In the world of bodybuilding, the “glute ham tie-in” receives a lot of attention. Judges will examine this region and make sure that there’s a smooth transition from the glutes to the hamstrings. It is therefore of great interest for physique athletes to optimize the appearance of this region. Discussion of the glute-ham tie-in region has led to several misconceptions, which I’d like to clear up in this article.
An Aesthetically Pleasing Glute-Ham Tie-In is In the Eye of the Beholder
Attaining an aesthetically pleasing glute-ham tie-in has to do with personal preference. Personally, I like my women to have a little bit of junk in the trunk, I like a great deal of separation between the glutes and hamstrings, and I like the glutes to pop out visually from the hamstrings. It looks like I’m not alone. Think about which ladies possess the most popular sets of glutes worldwide…
Personally, J-Lo and Kim-K have derrières that are a bit too large for my preference, but the point is that their booties are popular because they are large and in charge. So what kind of booty is right down my alley? Let’s look at Jennifer Selter.
Ms. Selter currently has nearly 3.5 million followers on Instagram. The world seems to be obsessed with her butt. Does it look like she cares about her glute-ham tie-in? No! Her hamstring development is lackluster by bodybuilding standards, but her popularity doesn’t seem to be suffering. She just stays lean and focuses on keeping her glutes big and round via exercise. What about J-Lo and Kim K? When they want to look their best, they simply lean out and work the glutes to keep their shape.
But, I digress. In the world of bodybuilding, figure, and bikini, you need to go by the judges’ standards. The judges’ criteria depends on the category. In bodybuilding, you need to be lean, you need developed glutes, and you need developed hamstrings. In bikini, competitions are indeed won from the rear, but glute shape trumps hamstring shape, which isn’t necessarily the case with men’s bodybuilding.
So how do you go about improving your glute-ham tie-in if you’re a bodybuilder?
- Strengthen the glutes
- Strengthen the hammies
- Get lean
Note that you must strengthen the glutes AND the hamstrings, which brings me to my next point:
There’s no “Glute-Ham Tie-In” Muscle
You have the gluteus maximus, and you have the hamstrings. These are separate muscles. When someone tells me that “this exercise really works my glute-ham tie-in, it tells me that they don’t know what they’re talking about. Sure, lunges, Bulgarian split squats, and squats will make the lower glute region very sore. Sure, deadlifts, good mornings, and back extensions do a great job of working the glutes and hamstrings together. But the various hip extensors are separate muscles, and you’re going to need a variety of exercises to maximize gluteal and hamstring shape.
For glutes, make sure to incorporate plenty of barbell hip thrusts, barbell glute bridges, band hip thrusts, and single leg hip thrusts, in addition to the exercises I mentioned above. For hamstrings, make sure you add in various leg curls and possibly glute ham raises or Nordic ham curls, in addition to the exercises I mentioned above. Finally, make sure you lean out through proper nutrition. Do these things, and you will improve your glute-ham tie-in via bodybuilding standards.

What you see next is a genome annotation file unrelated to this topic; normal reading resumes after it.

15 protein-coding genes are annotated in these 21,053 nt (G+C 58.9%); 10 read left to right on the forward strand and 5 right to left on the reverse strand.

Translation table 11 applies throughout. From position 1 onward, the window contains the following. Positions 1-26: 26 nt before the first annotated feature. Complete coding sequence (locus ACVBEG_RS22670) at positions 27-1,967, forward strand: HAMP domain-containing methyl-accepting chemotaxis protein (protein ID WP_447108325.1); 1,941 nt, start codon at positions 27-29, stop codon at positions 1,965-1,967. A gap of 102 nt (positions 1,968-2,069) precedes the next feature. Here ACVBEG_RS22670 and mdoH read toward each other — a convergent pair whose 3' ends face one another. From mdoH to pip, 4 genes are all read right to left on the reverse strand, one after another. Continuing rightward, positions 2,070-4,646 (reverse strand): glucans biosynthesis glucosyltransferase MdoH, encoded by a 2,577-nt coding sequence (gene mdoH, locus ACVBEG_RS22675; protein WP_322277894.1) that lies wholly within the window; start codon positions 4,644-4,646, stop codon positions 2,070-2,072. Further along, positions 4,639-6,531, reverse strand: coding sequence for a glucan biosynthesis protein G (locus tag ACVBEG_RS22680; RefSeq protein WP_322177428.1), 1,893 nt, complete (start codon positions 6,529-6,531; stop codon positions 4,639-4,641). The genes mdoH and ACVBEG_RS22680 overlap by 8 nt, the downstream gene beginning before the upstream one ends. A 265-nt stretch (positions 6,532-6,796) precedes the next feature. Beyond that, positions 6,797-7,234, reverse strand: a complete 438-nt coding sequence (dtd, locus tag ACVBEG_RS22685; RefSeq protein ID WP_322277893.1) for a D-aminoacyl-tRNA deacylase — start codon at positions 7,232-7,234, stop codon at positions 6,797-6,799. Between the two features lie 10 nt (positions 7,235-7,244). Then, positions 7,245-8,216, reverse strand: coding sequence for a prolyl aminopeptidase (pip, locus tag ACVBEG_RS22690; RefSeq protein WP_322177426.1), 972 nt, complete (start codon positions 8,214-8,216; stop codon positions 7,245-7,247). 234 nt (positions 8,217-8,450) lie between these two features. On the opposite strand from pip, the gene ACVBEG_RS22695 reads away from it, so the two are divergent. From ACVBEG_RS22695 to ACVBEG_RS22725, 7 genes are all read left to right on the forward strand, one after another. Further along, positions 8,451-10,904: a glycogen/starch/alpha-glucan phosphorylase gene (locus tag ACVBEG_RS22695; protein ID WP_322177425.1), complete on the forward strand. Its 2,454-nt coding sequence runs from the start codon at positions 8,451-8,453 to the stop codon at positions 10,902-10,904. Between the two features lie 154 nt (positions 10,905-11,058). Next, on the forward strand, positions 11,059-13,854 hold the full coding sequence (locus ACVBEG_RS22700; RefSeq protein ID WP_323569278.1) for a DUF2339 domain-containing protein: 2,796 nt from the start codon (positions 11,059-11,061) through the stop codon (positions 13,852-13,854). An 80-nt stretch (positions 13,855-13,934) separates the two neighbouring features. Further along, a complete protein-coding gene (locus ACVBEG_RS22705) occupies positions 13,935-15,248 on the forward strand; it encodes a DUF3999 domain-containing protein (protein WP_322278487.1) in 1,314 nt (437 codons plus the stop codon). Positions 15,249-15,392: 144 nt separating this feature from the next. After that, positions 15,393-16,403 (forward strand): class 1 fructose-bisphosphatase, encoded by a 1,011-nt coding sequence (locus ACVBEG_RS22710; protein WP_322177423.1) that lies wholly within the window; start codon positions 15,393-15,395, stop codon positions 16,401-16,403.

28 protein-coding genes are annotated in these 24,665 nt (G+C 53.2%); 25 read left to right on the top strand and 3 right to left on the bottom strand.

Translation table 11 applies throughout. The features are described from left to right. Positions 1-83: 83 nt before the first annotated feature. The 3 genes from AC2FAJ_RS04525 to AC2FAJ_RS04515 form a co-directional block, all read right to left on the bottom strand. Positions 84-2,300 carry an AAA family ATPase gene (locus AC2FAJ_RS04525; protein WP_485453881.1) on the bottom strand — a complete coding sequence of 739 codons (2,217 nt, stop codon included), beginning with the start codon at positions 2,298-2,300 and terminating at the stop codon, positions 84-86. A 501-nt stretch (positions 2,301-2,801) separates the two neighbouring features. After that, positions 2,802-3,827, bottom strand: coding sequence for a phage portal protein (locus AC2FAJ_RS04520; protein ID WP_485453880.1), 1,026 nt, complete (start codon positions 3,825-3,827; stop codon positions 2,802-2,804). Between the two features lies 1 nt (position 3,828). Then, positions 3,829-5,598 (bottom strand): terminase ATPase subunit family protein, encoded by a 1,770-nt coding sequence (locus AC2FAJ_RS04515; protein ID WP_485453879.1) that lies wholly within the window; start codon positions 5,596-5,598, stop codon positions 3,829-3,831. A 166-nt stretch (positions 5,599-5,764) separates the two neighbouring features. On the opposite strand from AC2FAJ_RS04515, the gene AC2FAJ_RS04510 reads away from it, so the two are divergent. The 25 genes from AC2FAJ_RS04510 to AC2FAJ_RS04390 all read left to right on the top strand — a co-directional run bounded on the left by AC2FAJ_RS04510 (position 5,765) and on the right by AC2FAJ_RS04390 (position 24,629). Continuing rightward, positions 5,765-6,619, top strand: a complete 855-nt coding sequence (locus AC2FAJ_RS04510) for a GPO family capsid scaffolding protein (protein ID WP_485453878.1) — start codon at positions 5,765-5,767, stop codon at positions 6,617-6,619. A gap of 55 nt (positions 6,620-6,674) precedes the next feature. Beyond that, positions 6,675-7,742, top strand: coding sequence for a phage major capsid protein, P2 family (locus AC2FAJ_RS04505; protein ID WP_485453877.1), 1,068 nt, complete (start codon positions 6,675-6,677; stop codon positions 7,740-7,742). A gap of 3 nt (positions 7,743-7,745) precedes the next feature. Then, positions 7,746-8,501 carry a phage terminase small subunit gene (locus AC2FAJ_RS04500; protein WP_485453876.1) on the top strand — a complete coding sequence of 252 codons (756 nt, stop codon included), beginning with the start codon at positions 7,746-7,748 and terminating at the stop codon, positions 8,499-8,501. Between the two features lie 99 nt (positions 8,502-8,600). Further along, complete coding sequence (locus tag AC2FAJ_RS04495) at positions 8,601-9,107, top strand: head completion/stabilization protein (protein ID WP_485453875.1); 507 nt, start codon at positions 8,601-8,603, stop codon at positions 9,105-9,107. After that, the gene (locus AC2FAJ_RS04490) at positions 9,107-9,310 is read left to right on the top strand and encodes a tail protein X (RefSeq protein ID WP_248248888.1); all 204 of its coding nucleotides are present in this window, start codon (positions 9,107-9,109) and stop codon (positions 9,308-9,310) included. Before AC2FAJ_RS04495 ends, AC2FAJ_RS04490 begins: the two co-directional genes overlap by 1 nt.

My Take – Focus on Glutes!
With the vast majority of my female clients, I focus primarily on glutes. It’s not easy to create the coveted “pop” that gives the glutes such a 3D appeal. This is why we hip thrust multiple times per week. I’m trying to create a visual discrepancy between the glutes and the thighs.
When focusing on glutes, the quads and hams will become strong and shapely. This is due to the performance of squats, lunges, deadlifts, and back extensions. However, if I added in too many leg extensions, leg presses, leg curls, and glute ham raises, or if I prioritized these movements in my training of women, then over time, some of my clients would develop too big of legs for their liking (and not enough glute prominence). This doesn’t happen with everyone, but it does with some, especially after a few years of progressive training. If you grow the legs without growing the glutes, it makes the glutes look relatively smaller.
Think of your body as a sculpture. Determine where you want to add clay, and then hammer that region with exercises that highly activate it. If you want more clay on the hammies, add in lots of leg curls. If you don’t want more clay on the hammies, then don’t. If you want more clay on the glutes, add in lots of hip thrusts. If you want to lose fat, engage in progressive overload and adhere to a sound nutritional plan.
I hope this article has given you some food for thought. Just please don’t let me hear you saying that you feel an exercise “working the glute-ham tie-in”!